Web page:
L. 
The Town Board, after holding a duly noticed public hearing, may:
(1) 
Accept the report of the Board and designate one or more landmarks or historic districts.
(2) 
Remand the report to the Board, outlining its concerns and its reasons for the remand.
(3) 
Reject the report of the Board and refuse to designate one or more landmarks or historic districts.

§ 235-6 Rescission of landmark or historic district designation.

Landmark or historic district designation may be rescinded by the Town Board, after a public hearing, as follows:
A. 
Upon written recommendation from the Board, in which the Board states that the landmark or historic district no longer meets the eligibility criteria established in this chapter; and
B. 
After full compliance with the legal notice requirements of § 235-5K of this chapter.

§ 235-7 Limitation on activities regarding property proposed for landmark or historic district designation.

No alteration may be made and no application for approval of a zone change, variance, special permit, subdivision, site plan, building permit, demolition permit or sign permit shall be granted for any property proposed as a landmark or as part of a proposed historic district from the date of the filing of the proposal with the Board until the Board recommends to deny the proposed designation or the final disposition of the Town Board. However, if such application is for alteration, removal or demolition necessary to protect the public health, welfare or safety that is jeopardized by the imminent danger of collapse of a building, structure or any part thereof, the Board may hold a special meeting to address the issues. In no event shall any complete designation proposal application, as defined in § 235-5 of this chapter, be delayed more than 180 days.

§ 235-8 Certificate of appropriateness.

A. 
Notwithstanding any other law, ordinance, code, rule or regulation concerning the issuance of building, demolition, subdivision, or other permits or approvals, none of the following activities shall be commenced without the issuance of a certificate of appropriateness:
(1) 
Any alteration which causes any material change in appearance of any exterior feature of a building, structure, site or object in a designated historic district or of a designated landmark.
(2) 
Any new construction in a designated historic district or on the site of a designated landmark.
(3) 
Any demolition or removal of a building, structure, site or object in a designated historic district or of a designated landmark.
B. 
The certificate of appropriateness required by this section shall be in addition to, and not in lieu of, any building, sign or other permit that may be required by any state or local requirement or regulation. Nothing in this chapter shall preclude compliance with all other applicable state and local requirements, including but not limited to the necessity of obtaining a building permit. A certificate of appropriateness must be granted before the issuance of the building permit by the Building Department.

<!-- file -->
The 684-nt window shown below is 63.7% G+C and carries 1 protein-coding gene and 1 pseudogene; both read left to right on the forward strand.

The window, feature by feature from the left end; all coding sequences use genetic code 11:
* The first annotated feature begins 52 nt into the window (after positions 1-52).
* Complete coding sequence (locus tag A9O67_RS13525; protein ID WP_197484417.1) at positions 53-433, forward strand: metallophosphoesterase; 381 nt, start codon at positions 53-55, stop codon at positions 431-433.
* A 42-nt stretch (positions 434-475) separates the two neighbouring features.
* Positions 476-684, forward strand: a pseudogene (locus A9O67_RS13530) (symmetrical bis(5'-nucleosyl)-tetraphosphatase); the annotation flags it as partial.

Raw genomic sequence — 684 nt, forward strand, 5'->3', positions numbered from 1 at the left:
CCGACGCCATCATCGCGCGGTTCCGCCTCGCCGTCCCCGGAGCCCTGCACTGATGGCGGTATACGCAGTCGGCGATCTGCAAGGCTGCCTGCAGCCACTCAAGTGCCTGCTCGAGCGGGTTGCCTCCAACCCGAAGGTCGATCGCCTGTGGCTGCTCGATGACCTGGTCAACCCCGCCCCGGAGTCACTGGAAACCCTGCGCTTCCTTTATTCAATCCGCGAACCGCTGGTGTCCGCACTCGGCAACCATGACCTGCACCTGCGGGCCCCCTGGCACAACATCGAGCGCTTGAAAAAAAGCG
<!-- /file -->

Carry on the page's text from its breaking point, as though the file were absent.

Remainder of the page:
C. 
An application for a certificate of appropriateness shall be submitted to the Board in such form and include such written information and data and such plans, elevations, drawings, schedule for completion, etc., as the Board or the Board's professional staff may require. The Board shall commence review of said application within 90 days of receipt of an application which complies with the requirements of the Board given the scope of the application.
D. 
In passing upon an application for a certificate of appropriateness, the Board shall not consider changes to interior spaces, except in cases where the interiors have been duly designated as interior landmarks.
E. 
Within 90 days after an application is certified as meeting the requirements of § 235-8C, or within such additional time period as the Board and the applicant may agree, the Board shall hold a meeting open to the public and shall vote on whether the proposed change will be appropriate to the preservation of the district or the landmark in view of the purposes of this chapter.
(1) 
Regarding landmarks, the Board shall apply, at a minimum, the United States Secretary of the Interior's Standards for Rehabilitation and Guidelines for Rehabilitating Historic Buildings and shall consider, in addition to any other pertinent factors, the historical and architectural style, general design arrangement, texture, material and color of component(s), sign(s), landscaping, extraneous buildings and/or artwork involved.
(2) 
Regarding historic districts, the Board shall base its decision upon the following principles:
(a) 
Properties which contribute to the character of the historic district shall be retained. The Board shall apply, at a minimum, the United States Secretary of the Interior's Standards for Treatment of Historic Properties and shall consider, in addition to any other pertinent factors, the historical and architectural style, general design arrangement, texture, material and color of component(s) or sign(s) involved and the relationship thereof to other buildings, structures, sites or objects in the district.
(b) 
Any alteration of existing property shall be compatible with its historic character, as well as with the character of the district in which it is located.
(c) 
New construction shall be compatible with the district in which it is located. In terms of the principle of compatibility, the Board shall consider the following:
[1] 
Height. The height of the proposed buildings and structures shall be visually compatible with adjacent buildings.
[2] 
Proportion of front facade. The relationship of the width to the height of the front elevation or any elevation on a public way shall be visually compatible with buildings, public ways, and places to which it is visually related.